The results should look like this once the test is finished running. Finally, you can click the Done button to exit.
Once the connection is saved and tested, click Continue. Next, we will want to pull in the schema from the database. Arcion will prompt us to click the Sync Connector button on the next page. Click the button, and Arcion will connect to our MySQL instance and pull down the schema. Once completed, the UI in Arcion will display the retrieved schema. Then we will click Continue in the bottom right corner of the screen to move to the next step.
With our sync successful, we can now click Continue to Destination in the bottom right corner of the screen to move to the steps where we set up our destination.
Configure the Destination AlloyDB Connector
On the Destination screen, we will click Add your own destination to start the setup of our AlloyDB connector.
Then, select AlloyDB as your Connection Type and click Continue.
On the next screen, input your connection details. These details include:
- Connection Name
All other fields will default. For username and password, we will require a user that can connect and write to our AlloyDB instance.
Once you put in all the details and click Test connection, you’ll see that the AlloyDB connector can connect to the target database.
Now, after clicking Done on the connection test, we can click Continue to Filter to begin the Filter configuration for our pipeline.
On the Filters screen, we will check the Select All checkbox to replicate all of our tables and columns from the source to the destination.
You can also click on the Map Tables and Per Table Configs (Applier Configuration Docs, Extractor Configuration Docs) buttons to add further configuration. For our purposes, we will leave these as their default values. After clicking Save to save the filter, click Start Replication.
Once the initial data is loaded, the pipeline will continue to run, monitor for changes, and apply those changes to the destination. The idle pipeline will still show RUNNING in the top right of the screen but will show a row replication rate of 0 until new data is written to the source. You’ll also notice that the Phase description of the pipeline will now show Change Data Capture instead of Loading Snapshot Data.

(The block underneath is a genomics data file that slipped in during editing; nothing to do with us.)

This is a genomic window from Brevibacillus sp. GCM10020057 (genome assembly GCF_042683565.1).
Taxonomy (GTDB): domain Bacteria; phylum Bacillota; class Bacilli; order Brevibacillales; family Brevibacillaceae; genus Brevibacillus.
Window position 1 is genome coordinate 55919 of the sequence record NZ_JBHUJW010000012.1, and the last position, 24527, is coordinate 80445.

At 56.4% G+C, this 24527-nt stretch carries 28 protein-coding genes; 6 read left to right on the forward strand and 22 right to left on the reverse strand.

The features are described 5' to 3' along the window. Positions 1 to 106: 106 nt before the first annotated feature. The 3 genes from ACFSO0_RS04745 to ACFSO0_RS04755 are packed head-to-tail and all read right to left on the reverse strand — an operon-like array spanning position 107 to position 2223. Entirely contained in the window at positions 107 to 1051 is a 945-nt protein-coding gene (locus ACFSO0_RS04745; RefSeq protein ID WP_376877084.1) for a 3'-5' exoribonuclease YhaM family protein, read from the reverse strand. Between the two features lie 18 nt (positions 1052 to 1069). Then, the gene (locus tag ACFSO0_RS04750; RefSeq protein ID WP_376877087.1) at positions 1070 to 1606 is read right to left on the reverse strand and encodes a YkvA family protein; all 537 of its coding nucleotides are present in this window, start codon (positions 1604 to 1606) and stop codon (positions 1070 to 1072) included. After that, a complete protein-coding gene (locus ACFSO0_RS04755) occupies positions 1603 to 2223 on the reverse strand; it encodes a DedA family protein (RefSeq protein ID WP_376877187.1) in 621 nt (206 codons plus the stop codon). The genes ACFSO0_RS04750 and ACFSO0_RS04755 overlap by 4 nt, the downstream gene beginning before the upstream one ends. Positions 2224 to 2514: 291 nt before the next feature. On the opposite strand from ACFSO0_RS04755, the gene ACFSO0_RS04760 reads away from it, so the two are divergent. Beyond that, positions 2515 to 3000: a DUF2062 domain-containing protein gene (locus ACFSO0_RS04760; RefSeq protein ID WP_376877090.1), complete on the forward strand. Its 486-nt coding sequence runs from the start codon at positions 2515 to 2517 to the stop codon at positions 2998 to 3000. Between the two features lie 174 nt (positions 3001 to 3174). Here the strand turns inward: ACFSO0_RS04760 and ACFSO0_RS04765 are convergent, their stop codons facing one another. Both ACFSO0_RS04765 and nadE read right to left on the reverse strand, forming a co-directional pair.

Since we are using Full-mode replication, If we start adding data to the MySQL instance, we will see that Arcion detects this and then syncs that data to AlloyDB in real-time.
Of course, we don’t require CDC to be enabled to handle the initial migration, we could just use the Snapshot mode. An advantage of enabling CDC during the migration is that CDC can make migrations easier by allowing for zero downtime migrations. The old and new databases can stay in sync until all applications and services using the old database are moved to use the new AlloyDB instance.
Advantages of Using Arcion
Below are some highlights and advantages of using Arcion for data migrations and Change Data Capture between MySQL and AlloyDB.
Many other existing CDC solutions don’t scale for high-volume, high-velocity data, resulting in slow pipelines and delivery to the target systems. Arcion is the only distributed, end-to-end multi-threaded CDC solution that auto-scales vertically & horizontally. Any process that runs on Source & Target is parallelized using patent-pending techniques to achieve maximum throughput. There isn’t a single step within the pipeline that is single-threaded. It means Arcion users get ultra-low latency CDC replication and can keep up with the ever-increasing data volume on Source.
100% Agentless Change Data Capture
Arcion is the only CDC vendor that offers 100% agentless CDC to all its supported enterprise connectors. The agentless CDC applies to all complex enterprise databases, including MySQL and AlloyDB. Arcion reads directly from the database transaction log, never from the database itself. Previously, data teams faced administrative nightmares and security risks associated with running agent-based software in production environments. You can now replicate data in real-time, at scale, with guaranteed delivery — but without the inherent performance issues or the security concerns.
Data Consistency Guaranteed
Arcion provides transactional integrity and data consistency through its CDC technology. To further this effort, Arcion also has built-in data validation support that works automatically and efficiently to maintain data integrity. It offers a solution for scalable data migration and replication while ensuring zero data loss has occurred.